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So you think you are a coach? – Coaching on purpose

As a new trainer, leading a group fitness class can be an overwhelming experience. First there is the material to know, then there is the people with all their needs, questions and personalities, and then you have the space and equipment to manage. In the midst of the requirement to be able to teach a movement, respond to inquiries, adjust to injuries, and keep everyone moving safely and having fun, the real essence of coaching is sometimes lost.

When I watch new coaches, the thing I most lack of intent is. Recently, while teaching a beginner trainer, I asked her what she was going to do with teaching a particular movement. Her answer was that was the programming, so that was what she was teaching. Here’s what I think – you’re not a trainer if you just show up and follow a list on a piece of paper. You’re not a trainer if you just imitate movements for me, press start on a stopwatch, or write my weights in a manila folder.

There should never be a point during your coaching where you can’t answer the question of why. Do you teach things because that is what there is to be taught or because there is a lesson in that exercise? As a CrossFit trainer, do you just do deadlifts and pull-ups and cheer occasionally? As a rowing coach, do you only give students cardio intervals? Is it just one day to do heavy lifting while doing powerlifting? Or is there something deeper – the lesson students should go away with?

What is intent

I think of the coaching intent as writing an essay. If I were to write an essay, I would have a thesis statement – something that ties my words together and is the underlying theme through all of the paragraphs. Each paragraph would contain a set of topics related to the dissertation and identifying its individual purpose.

The intent is what I want to teach today – what I want you to leave the classroom, in this case the gym, after you’ve learned it. The paragraphs are the parts of the class – warm up, mobility, workout, post workout. Each part of the class has a purpose that relates to the greater purpose of the class. The sentences are the exercises that form the basis for all of this to happen.

Create yourself:

  • Intention with every move
  • Intention with each lesson
  • Intent for the whole class

But I didn’t write the training

Not having written the programming is never a reason to lose intention. You may not have the same intention as the person who wrote the programming, but you can still have an intention. It’s like interpretations of music. The notes are on the side and each trainer has different nuances or accents based on what they see in the notes. The pieces are the same; the delivery is a little different.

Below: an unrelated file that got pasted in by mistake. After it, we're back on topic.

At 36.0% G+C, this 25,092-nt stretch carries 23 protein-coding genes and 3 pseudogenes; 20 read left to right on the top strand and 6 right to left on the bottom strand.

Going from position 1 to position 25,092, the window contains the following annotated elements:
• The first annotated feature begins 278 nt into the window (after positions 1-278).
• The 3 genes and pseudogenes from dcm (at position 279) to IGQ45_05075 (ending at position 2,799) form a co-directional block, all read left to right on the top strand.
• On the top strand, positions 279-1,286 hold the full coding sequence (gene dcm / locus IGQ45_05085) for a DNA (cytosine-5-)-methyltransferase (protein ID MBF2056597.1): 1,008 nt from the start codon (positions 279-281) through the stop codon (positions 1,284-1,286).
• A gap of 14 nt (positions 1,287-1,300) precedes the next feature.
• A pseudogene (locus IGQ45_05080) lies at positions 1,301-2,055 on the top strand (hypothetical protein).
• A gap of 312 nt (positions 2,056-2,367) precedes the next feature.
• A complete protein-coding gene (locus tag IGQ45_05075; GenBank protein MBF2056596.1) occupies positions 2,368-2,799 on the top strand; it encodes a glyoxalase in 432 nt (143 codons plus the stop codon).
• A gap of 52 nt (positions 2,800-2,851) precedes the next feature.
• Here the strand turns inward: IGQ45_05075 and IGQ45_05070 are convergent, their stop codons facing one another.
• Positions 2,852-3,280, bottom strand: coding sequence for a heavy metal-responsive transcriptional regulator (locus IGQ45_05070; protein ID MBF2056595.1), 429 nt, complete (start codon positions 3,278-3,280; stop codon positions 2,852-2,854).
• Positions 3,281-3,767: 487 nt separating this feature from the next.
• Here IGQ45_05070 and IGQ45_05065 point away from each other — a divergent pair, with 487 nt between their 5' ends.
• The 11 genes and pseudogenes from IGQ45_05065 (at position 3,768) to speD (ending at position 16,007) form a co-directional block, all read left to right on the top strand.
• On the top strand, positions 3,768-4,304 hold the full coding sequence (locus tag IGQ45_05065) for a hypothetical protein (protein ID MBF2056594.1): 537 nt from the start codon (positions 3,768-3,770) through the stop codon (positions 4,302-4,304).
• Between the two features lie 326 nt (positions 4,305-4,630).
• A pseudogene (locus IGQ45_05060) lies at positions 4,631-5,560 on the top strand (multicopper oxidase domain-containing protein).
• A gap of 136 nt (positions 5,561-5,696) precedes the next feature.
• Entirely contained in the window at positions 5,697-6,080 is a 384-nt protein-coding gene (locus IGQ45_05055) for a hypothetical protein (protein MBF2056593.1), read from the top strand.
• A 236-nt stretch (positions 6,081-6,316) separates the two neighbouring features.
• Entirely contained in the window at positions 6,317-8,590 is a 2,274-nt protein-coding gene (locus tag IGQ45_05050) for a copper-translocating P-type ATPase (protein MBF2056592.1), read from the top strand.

Is it easier to generate intent once you’ve written the programming? My answer is no. My answer is – it’s easier to generate intent when the programming is well done. At CrossFit LA, the trainers took turns writing three-week programming cycles. Most of the time I was teaching a curriculum that I hadn’t written. The programming was so well thought out that finding intentions in each other’s workouts was never a problem.

What is it really like?

What does that mean in practice? If I were given the programming for a class, I would construct those intentions for myself before going into the classroom. For example, if I were given a workout that included the handstand, what would I consider teaching about the handstand? I could decide what I really want to talk about is the hollow position. I could incorporate shoulder presses into the warm up so that people practice the correct shoulder position, core tension, and hip position so that they understand and practice what it means to be “hollow”. I could even explain right at the beginning of the lesson: “Today our focus is on the hollow position and where this shows up in various exercises.” Because if you as a student know what you are supposed to learn, you may be more lucky to learn it learn, right? Think of it as verbal bold face.

Another example could be a day with rowing intervals. If I were given some programming that said the workout would include four 1,000-meter sprints, I could decide that the day would be learning to hinge on the hips so students would develop the correct hip swing while rowing . I could program good morning in the warm-up or do toy soldiers as a dynamic route. We were able to practice excellent form on sit-ups. Or if I have more advanced students I could decide that the day was about planning a race and we’d talk about the race start, race pace, home sprint start, etc, and practice it on each of the four sprints.

What I wouldn’t do in either scenario is just verbally go through the technique, sketch out the workout, and then say go. A coach is not a timekeeper and a cheerleader. A good student of most athletic activities can quickly get from one end of a workout to the other. You don’t need someone to say start and stop. They need someone to take their education to a deeper level. You need someone to guide you, who understands the nuances of the movements, the purpose of the exercise, and the intent of the exercise. A coach is someone who provides that for you and who can answer the question of why at any time.

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